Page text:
The problems Uber is having boil down to this: they want to look like a taxi company, act like a taxi company, and operate in the same market as a taxi company, but they don't want to be a taxi company. I wish them good luck because I have always believed that consenting adults should be able to do what they want so long as they alone bear the consequences, but none of this is even slightly surprising.

What follows is my personal opinion only - if you want real advice talk to an insurance agent or lawyer. Anyway, as a matter of fact, by requiring them to obtain commercial insurance, Kansas is only repeating what's already in the agreement these drivers have made with their insurance companies. If any Uber driver has an accident and files a claim under a personal-lines policy, and the insurance company finds out they were a driver-for-hire, they're likely to lose their insurance anyway. When you signed your policy you gave the insurer all kinds of investigatory powers, so they probably will find out. They will do everything possible to cancel the personal-lines policy at that point. Whether they can also deny the claim and leave you 100% on the hook for the full liability depends on your state's regulations, but if they can, I'm sure they would.

Do most Uber drivers fully understand this? If so, are they just counting on nothing going wrong, or not getting caught if something does go wrong?

Comment: Re:Problem, Reaction, Solution... (Score 1) 117

by circletimessquare (#49628245) Attached to: French Version of 'Patriot Act' Becomes Law

look, i think this law sucks, but you are paranoid schizophrenic if you think the authorities generated the attack, and generated the outrage

1.violent religious wackjobs are real

2. panicky hysterical mob fear is real

3. overreaching overcontrolling bureaucrats are real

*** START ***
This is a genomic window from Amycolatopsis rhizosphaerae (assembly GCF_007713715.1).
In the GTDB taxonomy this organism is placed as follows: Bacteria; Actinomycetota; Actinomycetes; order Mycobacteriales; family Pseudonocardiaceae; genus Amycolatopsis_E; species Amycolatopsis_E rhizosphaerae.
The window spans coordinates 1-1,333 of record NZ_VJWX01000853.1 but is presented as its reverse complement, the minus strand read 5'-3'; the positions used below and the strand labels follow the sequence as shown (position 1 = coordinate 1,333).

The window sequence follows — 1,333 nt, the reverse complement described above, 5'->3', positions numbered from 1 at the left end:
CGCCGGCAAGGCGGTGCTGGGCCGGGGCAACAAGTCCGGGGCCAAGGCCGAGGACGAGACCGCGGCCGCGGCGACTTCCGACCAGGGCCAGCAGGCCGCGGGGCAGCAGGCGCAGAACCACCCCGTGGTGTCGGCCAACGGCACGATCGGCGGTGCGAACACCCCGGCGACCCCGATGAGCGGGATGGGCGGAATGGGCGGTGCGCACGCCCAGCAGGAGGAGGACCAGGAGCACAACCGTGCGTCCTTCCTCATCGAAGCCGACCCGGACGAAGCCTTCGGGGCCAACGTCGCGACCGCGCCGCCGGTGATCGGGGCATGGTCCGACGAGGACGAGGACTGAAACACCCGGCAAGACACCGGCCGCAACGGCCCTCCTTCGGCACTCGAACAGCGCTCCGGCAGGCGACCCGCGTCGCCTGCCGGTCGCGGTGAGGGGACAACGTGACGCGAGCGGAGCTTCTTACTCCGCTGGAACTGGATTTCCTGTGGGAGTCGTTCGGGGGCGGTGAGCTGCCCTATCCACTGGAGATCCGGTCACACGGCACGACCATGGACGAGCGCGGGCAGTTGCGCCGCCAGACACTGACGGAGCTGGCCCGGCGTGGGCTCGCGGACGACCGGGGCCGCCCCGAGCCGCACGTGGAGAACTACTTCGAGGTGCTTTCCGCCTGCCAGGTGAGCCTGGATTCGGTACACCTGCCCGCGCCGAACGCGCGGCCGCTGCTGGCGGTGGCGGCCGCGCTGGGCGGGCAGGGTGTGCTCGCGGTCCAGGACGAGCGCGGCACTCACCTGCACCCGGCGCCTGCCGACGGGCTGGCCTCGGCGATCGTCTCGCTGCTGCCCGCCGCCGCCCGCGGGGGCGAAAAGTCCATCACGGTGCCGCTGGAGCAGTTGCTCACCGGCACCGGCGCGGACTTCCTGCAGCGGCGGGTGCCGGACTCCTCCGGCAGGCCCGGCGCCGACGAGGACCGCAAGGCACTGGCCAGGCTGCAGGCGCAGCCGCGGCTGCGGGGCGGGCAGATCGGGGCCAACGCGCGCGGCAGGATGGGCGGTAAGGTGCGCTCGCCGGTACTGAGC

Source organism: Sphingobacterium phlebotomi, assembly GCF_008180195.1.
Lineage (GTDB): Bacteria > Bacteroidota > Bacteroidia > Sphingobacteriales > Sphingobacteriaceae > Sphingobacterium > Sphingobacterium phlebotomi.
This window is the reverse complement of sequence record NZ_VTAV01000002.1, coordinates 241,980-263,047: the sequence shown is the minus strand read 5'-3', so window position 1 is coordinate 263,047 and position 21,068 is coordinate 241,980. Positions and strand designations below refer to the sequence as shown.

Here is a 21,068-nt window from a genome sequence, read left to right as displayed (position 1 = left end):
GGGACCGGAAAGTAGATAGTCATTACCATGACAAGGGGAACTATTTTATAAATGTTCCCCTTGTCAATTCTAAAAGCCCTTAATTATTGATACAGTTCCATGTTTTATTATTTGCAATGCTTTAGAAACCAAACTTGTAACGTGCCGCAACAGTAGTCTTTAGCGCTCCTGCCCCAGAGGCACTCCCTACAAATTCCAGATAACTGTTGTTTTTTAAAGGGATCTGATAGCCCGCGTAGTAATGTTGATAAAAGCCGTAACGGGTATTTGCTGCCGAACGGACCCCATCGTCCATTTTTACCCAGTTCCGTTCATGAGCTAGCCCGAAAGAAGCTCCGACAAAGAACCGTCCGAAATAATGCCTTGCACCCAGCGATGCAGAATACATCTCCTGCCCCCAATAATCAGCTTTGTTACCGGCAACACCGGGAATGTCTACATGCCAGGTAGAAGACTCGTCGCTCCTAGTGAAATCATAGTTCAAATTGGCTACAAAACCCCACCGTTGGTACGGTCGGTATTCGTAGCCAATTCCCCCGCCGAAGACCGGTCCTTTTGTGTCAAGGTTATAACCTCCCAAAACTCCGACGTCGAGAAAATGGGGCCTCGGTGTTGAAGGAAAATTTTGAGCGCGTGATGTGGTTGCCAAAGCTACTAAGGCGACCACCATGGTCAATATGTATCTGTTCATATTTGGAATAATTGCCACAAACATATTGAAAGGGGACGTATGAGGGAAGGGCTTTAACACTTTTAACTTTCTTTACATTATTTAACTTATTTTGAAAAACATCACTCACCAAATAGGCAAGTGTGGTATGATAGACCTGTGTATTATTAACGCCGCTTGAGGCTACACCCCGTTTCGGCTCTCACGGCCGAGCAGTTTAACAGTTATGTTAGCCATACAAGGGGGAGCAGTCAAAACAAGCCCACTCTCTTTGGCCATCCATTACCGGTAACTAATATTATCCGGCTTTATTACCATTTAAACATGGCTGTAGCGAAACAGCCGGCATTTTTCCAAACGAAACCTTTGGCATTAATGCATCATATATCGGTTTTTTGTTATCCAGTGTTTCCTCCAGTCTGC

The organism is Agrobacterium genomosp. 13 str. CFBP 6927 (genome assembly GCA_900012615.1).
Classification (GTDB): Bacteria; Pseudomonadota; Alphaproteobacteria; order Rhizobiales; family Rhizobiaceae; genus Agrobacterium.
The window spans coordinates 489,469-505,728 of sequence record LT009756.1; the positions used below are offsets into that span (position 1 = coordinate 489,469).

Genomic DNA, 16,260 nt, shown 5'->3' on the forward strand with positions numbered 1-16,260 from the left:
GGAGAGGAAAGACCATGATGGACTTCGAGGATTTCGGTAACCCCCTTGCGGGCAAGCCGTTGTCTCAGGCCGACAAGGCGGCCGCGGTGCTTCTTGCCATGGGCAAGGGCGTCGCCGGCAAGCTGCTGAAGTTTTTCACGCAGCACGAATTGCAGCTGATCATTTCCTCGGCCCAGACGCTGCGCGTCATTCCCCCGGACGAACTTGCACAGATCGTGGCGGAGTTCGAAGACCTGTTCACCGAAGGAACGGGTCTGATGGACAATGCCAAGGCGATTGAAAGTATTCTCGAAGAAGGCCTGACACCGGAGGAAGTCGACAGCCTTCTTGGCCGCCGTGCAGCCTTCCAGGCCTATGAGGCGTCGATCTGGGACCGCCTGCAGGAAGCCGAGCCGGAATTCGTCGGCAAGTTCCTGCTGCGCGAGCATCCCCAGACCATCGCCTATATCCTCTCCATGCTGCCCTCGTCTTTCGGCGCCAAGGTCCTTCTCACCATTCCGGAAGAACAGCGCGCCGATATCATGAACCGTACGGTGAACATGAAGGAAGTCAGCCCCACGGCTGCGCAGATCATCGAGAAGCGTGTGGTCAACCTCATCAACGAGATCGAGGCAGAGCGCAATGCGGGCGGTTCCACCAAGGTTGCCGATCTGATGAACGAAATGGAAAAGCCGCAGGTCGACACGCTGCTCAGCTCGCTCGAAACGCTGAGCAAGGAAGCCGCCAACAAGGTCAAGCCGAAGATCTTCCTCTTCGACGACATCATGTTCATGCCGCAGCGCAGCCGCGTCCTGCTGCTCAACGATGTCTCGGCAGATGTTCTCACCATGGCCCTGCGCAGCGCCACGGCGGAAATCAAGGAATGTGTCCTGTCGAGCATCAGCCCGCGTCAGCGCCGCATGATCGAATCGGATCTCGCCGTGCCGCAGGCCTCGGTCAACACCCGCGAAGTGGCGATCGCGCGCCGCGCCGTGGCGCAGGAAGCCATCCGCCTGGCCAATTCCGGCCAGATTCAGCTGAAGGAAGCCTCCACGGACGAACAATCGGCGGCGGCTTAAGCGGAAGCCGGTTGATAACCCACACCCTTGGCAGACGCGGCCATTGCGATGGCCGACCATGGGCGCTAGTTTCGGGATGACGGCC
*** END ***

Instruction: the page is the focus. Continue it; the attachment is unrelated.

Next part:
no one designed all those steps, they all actually happened organically, 1, 2, 3

this is all a tragedy of human nature, not some plot by a cabal

and thus we have organic natural step 4: "HERP DERP it's all a secret plot!" says the paranoid nutcases

and someone modded you up to 3?

fucking mentally unhinged losers

it must be a plot behind closed doors! /s

Comment: Re:Uber cars not covered by insurance (Score 1) 104

by causality (#49628157) Attached to: Uber Forced Out of Kansas

Normal car insurance doesn't cover commercial use, so Uber drivers should be prosecuted as not having insurance anyway. That is true for all states, not just Kansas.

If the Uber drivers have the correct drivers insurance for commercial passenger vehicles, then it covers those limits and substantially more.

Kansas is basically just defining the minimum level of insurance that they need, not forcing them to take proper insurance, that's already a requirement for driving in most states.

Even if Kansas caves, the requirement to have valid driving insurance is still law, and Uber drivers cannot do commercial work on insurance designed for commuting and home use.

Indeed. If you actually look at actuarial data, you will find that there are good reasons for the price difference between personal and commercial insurance. The commercial vehicles have far greater exposure to risk. I know it's popular to bash insurance companies - hell, I dislike American corporatism myself - but when people do that from a position of ignorance, it doesn't help.

I don't want to achieve immortality through my work. I want to achieve immortality through not dying. -- Woody Allen